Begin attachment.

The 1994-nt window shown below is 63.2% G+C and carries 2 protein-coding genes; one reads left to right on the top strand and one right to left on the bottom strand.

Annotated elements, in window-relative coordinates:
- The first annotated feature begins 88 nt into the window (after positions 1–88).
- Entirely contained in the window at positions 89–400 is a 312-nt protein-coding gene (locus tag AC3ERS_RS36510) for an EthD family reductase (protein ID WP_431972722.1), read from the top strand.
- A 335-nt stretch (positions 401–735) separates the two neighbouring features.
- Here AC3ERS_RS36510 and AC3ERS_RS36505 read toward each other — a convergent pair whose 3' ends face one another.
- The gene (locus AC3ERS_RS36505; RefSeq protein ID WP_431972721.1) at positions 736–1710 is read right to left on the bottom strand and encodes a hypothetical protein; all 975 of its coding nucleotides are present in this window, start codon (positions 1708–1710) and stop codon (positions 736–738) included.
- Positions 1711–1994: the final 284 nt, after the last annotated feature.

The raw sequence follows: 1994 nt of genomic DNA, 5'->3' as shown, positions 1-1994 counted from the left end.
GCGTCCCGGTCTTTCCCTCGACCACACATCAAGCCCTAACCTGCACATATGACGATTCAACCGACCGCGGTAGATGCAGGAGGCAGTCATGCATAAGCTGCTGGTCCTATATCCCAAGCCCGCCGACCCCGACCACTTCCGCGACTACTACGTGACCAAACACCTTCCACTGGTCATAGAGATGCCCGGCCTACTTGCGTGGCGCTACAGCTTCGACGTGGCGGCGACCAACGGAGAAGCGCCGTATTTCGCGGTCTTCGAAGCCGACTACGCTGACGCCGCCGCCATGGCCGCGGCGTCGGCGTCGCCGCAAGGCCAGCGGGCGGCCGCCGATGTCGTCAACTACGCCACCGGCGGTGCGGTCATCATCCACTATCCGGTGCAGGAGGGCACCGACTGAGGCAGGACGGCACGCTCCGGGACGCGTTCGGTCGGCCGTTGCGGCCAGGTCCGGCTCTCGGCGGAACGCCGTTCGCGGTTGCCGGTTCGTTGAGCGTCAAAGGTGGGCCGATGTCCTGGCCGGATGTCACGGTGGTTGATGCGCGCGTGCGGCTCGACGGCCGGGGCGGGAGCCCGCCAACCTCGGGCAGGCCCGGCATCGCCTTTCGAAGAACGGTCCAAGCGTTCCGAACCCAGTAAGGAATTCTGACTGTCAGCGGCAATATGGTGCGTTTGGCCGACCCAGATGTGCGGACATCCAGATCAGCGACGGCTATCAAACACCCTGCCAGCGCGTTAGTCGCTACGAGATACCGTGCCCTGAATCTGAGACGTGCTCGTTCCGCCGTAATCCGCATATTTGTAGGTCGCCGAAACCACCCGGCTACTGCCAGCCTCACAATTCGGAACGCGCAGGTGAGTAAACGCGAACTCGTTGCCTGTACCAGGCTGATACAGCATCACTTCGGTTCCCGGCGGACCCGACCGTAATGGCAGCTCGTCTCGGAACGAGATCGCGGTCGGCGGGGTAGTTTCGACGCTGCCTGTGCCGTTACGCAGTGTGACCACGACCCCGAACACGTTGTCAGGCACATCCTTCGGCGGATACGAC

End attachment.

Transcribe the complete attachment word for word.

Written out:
The 1994-nt window shown below is 63.2% G+C and carries 2 protein-coding genes; one reads left to right on the top strand and one right to left on the bottom strand.

Annotated elements, in window-relative coordinates:
- The first annotated feature begins 88 nt into the window (after positions 1–88).
- Entirely contained in the window at positions 89–400 is a 312-nt protein-coding gene (locus tag AC3ERS_RS36510) for an EthD family reductase (protein ID WP_431972722.1), read from the top strand.
- A 335-nt stretch (positions 401–735) separates the two neighbouring features.
- Here AC3ERS_RS36510 and AC3ERS_RS36505 read toward each other — a convergent pair whose 3' ends face one another.
- The gene (locus AC3ERS_RS36505; RefSeq protein ID WP_431972721.1) at positions 736–1710 is read right to left on the bottom strand and encodes a hypothetical protein; all 975 of its coding nucleotides are present in this window, start codon (positions 1708–1710) and stop codon (positions 736–738) included.
- Positions 1711–1994: the final 284 nt, after the last annotated feature.

The raw sequence follows: 1994 nt of genomic DNA, 5'->3' as shown, positions 1-1994 counted from the left end.
GCGTCCCGGTCTTTCCCTCGACCACACATCAAGCCCTAACCTGCACATATGACGATTCAACCGACCGCGGTAGATGCAGGAGGCAGTCATGCATAAGCTGCTGGTCCTATATCCCAAGCCCGCCGACCCCGACCACTTCCGCGACTACTACGTGACCAAACACCTTCCACTGGTCATAGAGATGCCCGGCCTACTTGCGTGGCGCTACAGCTTCGACGTGGCGGCGACCAACGGAGAAGCGCCGTATTTCGCGGTCTTCGAAGCCGACTACGCTGACGCCGCCGCCATGGCCGCGGCGTCGGCGTCGCCGCAAGGCCAGCGGGCGGCCGCCGATGTCGTCAACTACGCCACCGGCGGTGCGGTCATCATCCACTATCCGGTGCAGGAGGGCACCGACTGAGGCAGGACGGCACGCTCCGGGACGCGTTCGGTCGGCCGTTGCGGCCAGGTCCGGCTCTCGGCGGAACGCCGTTCGCGGTTGCCGGTTCGTTGAGCGTCAAAGGTGGGCCGATGTCCTGGCCGGATGTCACGGTGGTTGATGCGCGCGTGCGGCTCGACGGCCGGGGCGGGAGCCCGCCAACCTCGGGCAGGCCCGGCATCGCCTTTCGAAGAACGGTCCAAGCGTTCCGAACCCAGTAAGGAATTCTGACTGTCAGCGGCAATATGGTGCGTTTGGCCGACCCAGATGTGCGGACATCCAGATCAGCGACGGCTATCAAACACCCTGCCAGCGCGTTAGTCGCTACGAGATACCGTGCCCTGAATCTGAGACGTGCTCGTTCCGCCGTAATCCGCATATTTGTAGGTCGCCGAAACCACCCGGCTACTGCCAGCCTCACAATTCGGAACGCGCAGGTGAGTAAACGCGAACTCGTTGCCTGTACCAGGCTGATACAGCATCACTTCGGTTCCCGGCGGACCCGACCGTAATGGCAGCTCGTCTCGGAACGAGATCGCGGTCGGCGGGGTAGTTTCGACGCTGCCTGTGCCGTTACGCAGTGTGACCACGACCCCGAACACGTTGTCAGGCACATCCTTCGGCGGATACGAC